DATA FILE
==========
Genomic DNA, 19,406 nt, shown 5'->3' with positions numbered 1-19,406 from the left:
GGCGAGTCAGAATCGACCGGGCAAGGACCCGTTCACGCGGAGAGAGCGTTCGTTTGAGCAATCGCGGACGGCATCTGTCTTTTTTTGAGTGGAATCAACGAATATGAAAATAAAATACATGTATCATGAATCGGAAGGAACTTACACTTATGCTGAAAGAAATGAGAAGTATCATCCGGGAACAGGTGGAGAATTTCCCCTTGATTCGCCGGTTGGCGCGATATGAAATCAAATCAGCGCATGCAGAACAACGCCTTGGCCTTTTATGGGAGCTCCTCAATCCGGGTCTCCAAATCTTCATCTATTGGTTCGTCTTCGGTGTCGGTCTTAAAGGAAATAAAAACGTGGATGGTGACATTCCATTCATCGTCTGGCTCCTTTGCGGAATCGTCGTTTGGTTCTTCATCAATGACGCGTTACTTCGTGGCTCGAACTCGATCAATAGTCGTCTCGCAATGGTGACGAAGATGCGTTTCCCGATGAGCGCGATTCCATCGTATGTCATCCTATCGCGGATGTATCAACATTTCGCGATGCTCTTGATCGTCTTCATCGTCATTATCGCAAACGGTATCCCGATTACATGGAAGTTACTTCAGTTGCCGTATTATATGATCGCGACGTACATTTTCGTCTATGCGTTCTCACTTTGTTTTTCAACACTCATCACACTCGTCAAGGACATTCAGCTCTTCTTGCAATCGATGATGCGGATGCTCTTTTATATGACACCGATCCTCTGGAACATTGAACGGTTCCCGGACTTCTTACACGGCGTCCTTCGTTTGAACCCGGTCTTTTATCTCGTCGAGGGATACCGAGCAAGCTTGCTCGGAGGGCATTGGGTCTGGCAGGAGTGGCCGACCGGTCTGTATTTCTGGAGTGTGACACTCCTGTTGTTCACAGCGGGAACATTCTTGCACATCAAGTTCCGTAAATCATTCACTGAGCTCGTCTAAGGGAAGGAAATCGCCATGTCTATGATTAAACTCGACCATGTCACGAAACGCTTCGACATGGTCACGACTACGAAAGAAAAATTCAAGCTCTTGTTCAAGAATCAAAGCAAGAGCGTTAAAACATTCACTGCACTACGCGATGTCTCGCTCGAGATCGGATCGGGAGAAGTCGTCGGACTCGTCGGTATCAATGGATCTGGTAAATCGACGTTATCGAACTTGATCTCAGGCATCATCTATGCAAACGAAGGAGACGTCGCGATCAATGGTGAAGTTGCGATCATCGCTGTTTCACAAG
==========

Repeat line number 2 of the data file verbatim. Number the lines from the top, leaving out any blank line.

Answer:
GGCGAGTCAGAATCGACCGGGCAAGGACCCGTTCACGCGGAGAGAGCGTTCGTTTGAGCAATCGCGGACGGCATCTGTCTTTTTTTGAGTGGAATCAACGAATATGAAAATAAAATACATGTATCATGAATCGGAAGGAACTTACACTTATGCTGAAAGAAATGAGAAGTATCATCCGGGAACAGGTGGAGAATTTCCCCTTGATTCGCCGGTTGGCGCGATATGAAATCAAATCAGCGCATGCAGAACAACGCCTTGGCCTTTTATGGGAGCTCCTCAATCCGGGTCTCCAAATCTTCATCTATTGGTTCGTCTTCGGTGTCGGTCTTAAAGGAAATAAAAACGTGGATGGTGACATTCCATTCATCGTCTGGCTCCTTTGCGGAATCGTCGTTTGGTTCTTCATCAATGACGCGTTACTTCGTGGCTCGAACTCGATCAATAGTCGTCTCGCAATGGTGACGAAGATGCGTTTCCCGATGAGCGCGATTCCATCGTATGTCATCCTATCGCGGATGTATCAACATTTCGCGATGCTCTTGATCGTCTTCATCGTCATTATCGCAAACGGTATCCCGATTACATGGAAGTTACTTCAGTTGCCGTATTATATGATCGCGACGTACATTTTCGTCTATGCGTTCTCACTTTGTTTTTCAACACTCATCACACTCGTCAAGGACATTCAGCTCTTCTTGCAATCGATGATGCGGATGCTCTTTTATATGACACCGATCCTCTGGAACATTGAACGGTTCCCGGACTTCTTACACGGCGTCCTTCGTTTGAACCCGGTCTTTTATCTCGTCGAGGGATACCGAGCAAGCTTGCTCGGAGGGCATTGGGTCTGGCAGGAGTGGCCGACCGGTCTGTATTTCTGGAGTGTGACACTCCTGTTGTTCACAGCGGGAACATTCTTGCACATCAAGTTCCGTAAATCATTCACTGAGCTCGTCTAAGGGAAGGAAATCGCCATGTCTATGATTAAACTCGACCATGTCACGAAACGCTTCGACATGGTCACGACTACGAAAGAAAAATTCAAGCTCTTGTTCAAGAATCAAAGCAAGAGCGTTAAAACATTCACTGCACTACGCGATGTCTCGCTCGAGATCGGATCGGGAGAAGTCGTCGGACTCGTCGGTATCAATGGATCTGGTAAATCGACGTTATCGAACTTGATCTCAGGCATCATCTATGCAAACGAAGGAGACGTCGCGATCAATGGTGAAGTTGCGATCATCGCTGTTTCACAAG